Epiphanies can ‘mirror’ one another. Both parties to an event can be astonished by the revelation. The gospel for today (Luke 2:22-40) is one of these Epiphanies. The opening verses of the gospel create the setting.

When the time came for their purification according to the law of Moses, they (Mary and Joseph) brought him up to Jerusalem to present him to the Lord (as it is written in the law of the Lord, ‘Every firstborn male shall be designated as holy to the Lord’), and they offered a sacrifice according to what is stated in the law of the Lord, ‘a pair of turtle-doves or two young pigeons.’

Leviticus 12:1 spelled out the law of purification.

If a woman … bears a male child, she shall be ceremonially unclean for seven days… On the eighth day the flesh of his foreskin shall be circumcised…When the days of her purification are completed …she shall bring to the priest … a lamb in its first year for a burnt-offering, and a pigeon or a turtle-dove for a sin-offering…If she cannot afford a sheep, she shall take two turtle-doves or two pigeons

Mary and Joseph were devout, poor Jews, as indicated by their observance of the law and the use of two turtle-doves. Since Jesus had been born in Bethlehem, nine kilometers south of Jerusalem, they had to travel up to the temple. It was only eight days after Jesus’ birth, January 2nd on our calendars. 


Now there was a man in Jerusalem whose name was Simeon; this man was righteous and devout, looking forward to the consolation of Israel*, and the Holy Spirit rested on him. It had been revealed to him by the Holy Spirit that he would not see death before he had seen the Lord’s Messiah. Guided by the Spirit, Simeon came into the temple; and when the parents brought in the child Jesus, to do for him what was customary under the law, Simeon took him in his arms and praised God, saying,

 ‘Master, now you can dismiss your servant in peace,
    according to your word;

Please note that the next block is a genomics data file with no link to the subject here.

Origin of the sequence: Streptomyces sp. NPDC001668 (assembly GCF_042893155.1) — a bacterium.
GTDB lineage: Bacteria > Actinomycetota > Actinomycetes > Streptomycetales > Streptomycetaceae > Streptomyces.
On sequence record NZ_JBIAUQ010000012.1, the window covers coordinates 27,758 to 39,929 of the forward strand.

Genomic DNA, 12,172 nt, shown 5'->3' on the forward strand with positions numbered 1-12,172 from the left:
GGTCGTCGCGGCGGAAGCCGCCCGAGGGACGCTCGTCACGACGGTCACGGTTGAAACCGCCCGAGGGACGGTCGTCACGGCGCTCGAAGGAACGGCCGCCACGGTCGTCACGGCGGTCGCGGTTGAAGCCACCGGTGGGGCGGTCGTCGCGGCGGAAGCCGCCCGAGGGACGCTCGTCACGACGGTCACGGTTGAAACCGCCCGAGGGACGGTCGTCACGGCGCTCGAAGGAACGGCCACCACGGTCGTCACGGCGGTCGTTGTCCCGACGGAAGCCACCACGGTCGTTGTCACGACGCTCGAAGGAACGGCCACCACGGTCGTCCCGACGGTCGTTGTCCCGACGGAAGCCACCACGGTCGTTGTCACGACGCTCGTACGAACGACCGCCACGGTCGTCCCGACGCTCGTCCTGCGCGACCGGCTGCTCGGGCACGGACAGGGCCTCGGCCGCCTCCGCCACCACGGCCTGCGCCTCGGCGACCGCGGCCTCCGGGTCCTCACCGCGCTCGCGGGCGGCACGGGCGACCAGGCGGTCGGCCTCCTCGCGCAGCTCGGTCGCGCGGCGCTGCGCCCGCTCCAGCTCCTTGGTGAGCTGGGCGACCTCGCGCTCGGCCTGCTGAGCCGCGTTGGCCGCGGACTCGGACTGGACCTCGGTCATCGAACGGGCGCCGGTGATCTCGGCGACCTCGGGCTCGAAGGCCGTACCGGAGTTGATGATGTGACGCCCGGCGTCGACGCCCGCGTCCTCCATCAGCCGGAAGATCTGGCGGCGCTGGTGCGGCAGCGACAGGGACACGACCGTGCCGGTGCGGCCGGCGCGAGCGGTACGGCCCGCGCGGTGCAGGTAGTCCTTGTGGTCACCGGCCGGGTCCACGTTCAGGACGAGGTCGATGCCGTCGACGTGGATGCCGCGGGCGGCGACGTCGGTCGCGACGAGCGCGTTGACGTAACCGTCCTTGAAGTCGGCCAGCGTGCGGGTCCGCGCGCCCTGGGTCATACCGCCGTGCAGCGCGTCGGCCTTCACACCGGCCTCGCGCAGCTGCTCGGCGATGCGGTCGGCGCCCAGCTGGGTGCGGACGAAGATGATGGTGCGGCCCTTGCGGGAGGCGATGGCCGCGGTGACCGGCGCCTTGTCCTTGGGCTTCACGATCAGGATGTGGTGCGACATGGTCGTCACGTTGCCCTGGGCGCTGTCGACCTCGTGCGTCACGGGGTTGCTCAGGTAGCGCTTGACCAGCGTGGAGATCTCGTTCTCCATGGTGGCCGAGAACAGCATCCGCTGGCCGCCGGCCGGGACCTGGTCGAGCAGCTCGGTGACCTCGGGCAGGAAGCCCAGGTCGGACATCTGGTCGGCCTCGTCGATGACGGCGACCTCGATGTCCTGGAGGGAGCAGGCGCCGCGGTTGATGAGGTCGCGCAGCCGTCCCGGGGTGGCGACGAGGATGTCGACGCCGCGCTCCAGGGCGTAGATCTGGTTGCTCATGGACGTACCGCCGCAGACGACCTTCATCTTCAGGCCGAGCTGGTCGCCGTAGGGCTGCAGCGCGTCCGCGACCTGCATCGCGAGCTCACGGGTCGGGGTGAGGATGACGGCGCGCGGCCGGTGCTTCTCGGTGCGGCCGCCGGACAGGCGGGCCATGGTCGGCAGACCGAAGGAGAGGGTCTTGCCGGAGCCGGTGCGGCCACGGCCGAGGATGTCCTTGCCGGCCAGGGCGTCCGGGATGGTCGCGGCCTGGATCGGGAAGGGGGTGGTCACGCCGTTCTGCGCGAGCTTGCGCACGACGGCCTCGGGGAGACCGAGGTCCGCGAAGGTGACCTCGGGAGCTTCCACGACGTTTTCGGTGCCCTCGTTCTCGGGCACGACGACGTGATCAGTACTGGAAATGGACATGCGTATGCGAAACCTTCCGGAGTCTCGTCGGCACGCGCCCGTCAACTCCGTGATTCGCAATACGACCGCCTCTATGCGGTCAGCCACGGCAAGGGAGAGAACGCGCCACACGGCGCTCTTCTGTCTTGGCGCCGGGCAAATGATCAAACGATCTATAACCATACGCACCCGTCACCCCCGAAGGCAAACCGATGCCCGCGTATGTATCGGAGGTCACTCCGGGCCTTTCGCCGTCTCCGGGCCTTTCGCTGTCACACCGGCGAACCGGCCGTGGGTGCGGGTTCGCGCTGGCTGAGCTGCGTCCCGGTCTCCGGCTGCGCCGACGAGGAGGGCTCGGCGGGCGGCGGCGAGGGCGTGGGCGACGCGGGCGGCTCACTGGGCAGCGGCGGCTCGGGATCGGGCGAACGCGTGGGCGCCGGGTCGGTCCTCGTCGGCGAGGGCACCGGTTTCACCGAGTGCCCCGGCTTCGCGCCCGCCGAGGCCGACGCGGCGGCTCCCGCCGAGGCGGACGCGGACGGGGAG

for my eyes have seen your salvation,
    which you have prepared in the presence of all peoples,
a light for revelation to the Gentiles
    and for glory to your people Israel.’

And the child’s father and mother were amazed at what was being said about him. Then Simeon blessed them and said to his mother Mary, ‘This child is destined for the falling and the rising of many in Israel, and to be a sign that will be opposed so that the inner thoughts of many will be revealed—and a sword will pierce your own soul too.’

Joseph and Mary may have imagined a quiet, private ceremony with themselves and a priest. 

For his part, Simeon was more than a ‘greeter’ welcoming people to the temple. Luke does not say how long Simeon waited but the verb, was waiting, suggests an extended period of time, perhaps decades. Patient expectation that something amazing would happen and that he could witness became a defining discipline of Simeon’s life. Guided by the Spirit, he may have approached Jesus’ parents with a mix of recognition, joy, relief and realization that this was a turning point in his life. It was an Epiphany. His words reflect those of Israel when he saw his son, Joseph, whom he had thought to be dead: ‘I can die now, having seen for myself that you are still alive.’ (Genesis 46:30)

‘Taking the child Jesus in his arms’ was a remarkably bold and impulsive move on the part of someone who had never met the parents of this young child. It may have alarmed Mary and Joseph. It may have even surprised Simeon. 

On the other hand, since Simeon was guided by the Spirit, reaching out to embrace the child may have felt like the most natural thing to do, a fulfillment. The same Spirit may have assured Mary and Joseph that Simeon was holy, even if his words and action were ‘amazing’.